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For the love of quirk: One man’s journey into the weird and wonderful side of car collecting

Tucked away in an immaculately kept converted launderette in the South of Brussels sits a wonderland of quirk, where Jean Werner’s collecting habits aren’t confined to your typical classic Ferraris or Lamborghinis…

Here at the Classic Driver office, we often discuss what it takes to earn the title of a ‘collection’ of cars. Some collections are based around an intense affection for just one brand, or in some cases, one singular model from that brand, while others opt for a collection that covers all aspects of motoring joy, from muddy off-roaders to beach-side cruisers. Most car lovers would instantly flock to a mouth-watering line-up of golden era Porsches, but for people like Jean Werner, his admiration is distilled into the small, quirky microcars that were ever-popular in decades gone-by, and we couldn’t believe our eyes when we saw what he had tucked away.

Based in the south of Brussels, Jean sets the scene of when his love-affair with microcars first flourished: “The story begins in 1986, when I was 27. A French friend of mine was the proud owner of a Vespa 400. He found a second one and urged me to buy it, which I refused to do. He insists, insists, insists, and I finally give in. The worm was in the fruit, and I've been infected with an incurable microcar virus. Other illnesses would follow, and I'd end up collecting all the cars that made me happy, with two things in common: they had to create joy around them and to be different from the classic cars we usually see on our roads.”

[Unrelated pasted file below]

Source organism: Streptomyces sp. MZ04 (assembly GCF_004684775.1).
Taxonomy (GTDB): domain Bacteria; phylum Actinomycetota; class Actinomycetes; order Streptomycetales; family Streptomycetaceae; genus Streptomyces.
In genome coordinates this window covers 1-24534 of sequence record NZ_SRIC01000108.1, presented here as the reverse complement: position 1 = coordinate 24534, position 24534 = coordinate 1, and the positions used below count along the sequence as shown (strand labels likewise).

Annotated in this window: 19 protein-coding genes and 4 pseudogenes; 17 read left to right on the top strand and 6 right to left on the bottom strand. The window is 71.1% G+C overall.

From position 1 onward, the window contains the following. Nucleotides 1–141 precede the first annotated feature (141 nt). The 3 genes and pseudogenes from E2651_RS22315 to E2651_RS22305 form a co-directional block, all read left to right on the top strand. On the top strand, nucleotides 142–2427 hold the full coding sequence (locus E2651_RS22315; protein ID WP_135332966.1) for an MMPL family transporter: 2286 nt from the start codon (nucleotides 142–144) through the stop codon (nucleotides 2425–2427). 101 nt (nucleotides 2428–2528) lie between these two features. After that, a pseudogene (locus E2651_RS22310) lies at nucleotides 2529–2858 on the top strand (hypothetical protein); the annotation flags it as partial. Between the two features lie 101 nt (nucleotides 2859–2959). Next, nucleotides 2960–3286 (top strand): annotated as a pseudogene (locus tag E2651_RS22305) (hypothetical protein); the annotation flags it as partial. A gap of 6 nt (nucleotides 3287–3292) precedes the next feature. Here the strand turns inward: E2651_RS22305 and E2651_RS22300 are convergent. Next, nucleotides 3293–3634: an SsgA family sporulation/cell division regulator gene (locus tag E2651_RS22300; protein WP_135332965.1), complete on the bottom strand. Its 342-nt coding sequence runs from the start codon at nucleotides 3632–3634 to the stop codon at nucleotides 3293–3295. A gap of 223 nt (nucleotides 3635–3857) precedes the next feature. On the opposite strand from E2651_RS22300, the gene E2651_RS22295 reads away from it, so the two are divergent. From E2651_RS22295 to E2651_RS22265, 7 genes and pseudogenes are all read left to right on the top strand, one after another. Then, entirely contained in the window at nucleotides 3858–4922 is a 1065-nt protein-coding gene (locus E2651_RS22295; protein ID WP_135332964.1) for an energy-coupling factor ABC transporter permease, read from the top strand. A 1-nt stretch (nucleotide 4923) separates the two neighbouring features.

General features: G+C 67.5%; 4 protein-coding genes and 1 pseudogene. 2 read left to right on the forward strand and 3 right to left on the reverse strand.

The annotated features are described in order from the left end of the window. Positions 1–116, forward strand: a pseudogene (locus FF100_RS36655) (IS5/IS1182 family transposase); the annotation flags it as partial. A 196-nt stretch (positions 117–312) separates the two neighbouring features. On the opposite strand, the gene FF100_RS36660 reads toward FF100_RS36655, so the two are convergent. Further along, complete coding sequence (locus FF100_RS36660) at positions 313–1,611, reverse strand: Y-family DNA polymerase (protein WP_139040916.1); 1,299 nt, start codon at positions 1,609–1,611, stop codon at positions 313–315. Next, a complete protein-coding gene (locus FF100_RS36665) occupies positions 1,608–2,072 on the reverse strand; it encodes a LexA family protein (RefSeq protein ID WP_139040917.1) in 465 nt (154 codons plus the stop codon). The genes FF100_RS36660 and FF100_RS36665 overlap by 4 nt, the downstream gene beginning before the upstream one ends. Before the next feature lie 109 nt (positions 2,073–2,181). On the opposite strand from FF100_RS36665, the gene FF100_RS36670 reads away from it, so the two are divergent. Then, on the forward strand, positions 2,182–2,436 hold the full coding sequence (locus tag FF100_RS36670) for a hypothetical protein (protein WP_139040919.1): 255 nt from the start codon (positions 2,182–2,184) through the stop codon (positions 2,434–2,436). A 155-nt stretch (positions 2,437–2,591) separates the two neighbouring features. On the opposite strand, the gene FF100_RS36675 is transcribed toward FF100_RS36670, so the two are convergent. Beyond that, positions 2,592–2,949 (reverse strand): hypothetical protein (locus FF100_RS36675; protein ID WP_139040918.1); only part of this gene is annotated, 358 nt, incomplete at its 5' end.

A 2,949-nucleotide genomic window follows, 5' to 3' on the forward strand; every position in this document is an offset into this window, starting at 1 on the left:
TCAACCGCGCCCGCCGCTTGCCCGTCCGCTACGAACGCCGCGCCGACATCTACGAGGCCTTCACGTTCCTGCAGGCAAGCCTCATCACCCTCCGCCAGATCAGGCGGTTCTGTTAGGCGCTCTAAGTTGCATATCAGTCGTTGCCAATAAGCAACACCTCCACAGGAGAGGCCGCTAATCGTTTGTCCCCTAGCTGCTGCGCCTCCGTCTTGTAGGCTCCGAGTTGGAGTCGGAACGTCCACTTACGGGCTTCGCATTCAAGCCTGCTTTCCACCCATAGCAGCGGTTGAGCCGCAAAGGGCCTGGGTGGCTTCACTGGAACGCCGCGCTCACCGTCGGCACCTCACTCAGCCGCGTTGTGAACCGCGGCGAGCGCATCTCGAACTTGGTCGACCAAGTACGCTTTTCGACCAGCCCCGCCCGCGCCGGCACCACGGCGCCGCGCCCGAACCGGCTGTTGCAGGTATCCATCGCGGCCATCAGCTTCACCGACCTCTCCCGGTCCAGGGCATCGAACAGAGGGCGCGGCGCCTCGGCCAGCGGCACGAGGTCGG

It's Jean’s final sentence that really struck a chord with us, among these magnificent cars are some that even well-versed, classic car loving folk have never even seen before, making their charm heighten even more. The quantity of cars is irrelevant to Jean, and the 12 cars, plus one in the South of France, each represent their own level of character and driving enjoyment that, of course, isn’t all about speed and agility. Talking through the cars that are perfectly lined up, it’s clear to see Jean’s admiration for each one, starting with a stunning Innocenti 90 LS: “The last of the family, found near Naples, 9,750 km on the clock, original interior still under plastic sheets. The strong, sober elegance of a very tiny car: 312 centimeters.” Strolling through the line-up, we pass a Volkswagen Golf Mk1 GLI Cabrio, a Fiat 850 Vignale, a Autobianchi A112, a trio of boxy Renaults, where we can’t help but stand dead still in amazement at this scarlet red drop-top before us. “Ah, the Lighburn Zeta Sport. Australian! And yet, it looks like a Belgian comic strip in 3 dimensions. For the initiated: a sort of miniature cousin of Spirou's Turbotraction, a hero of Belgian comic strips.”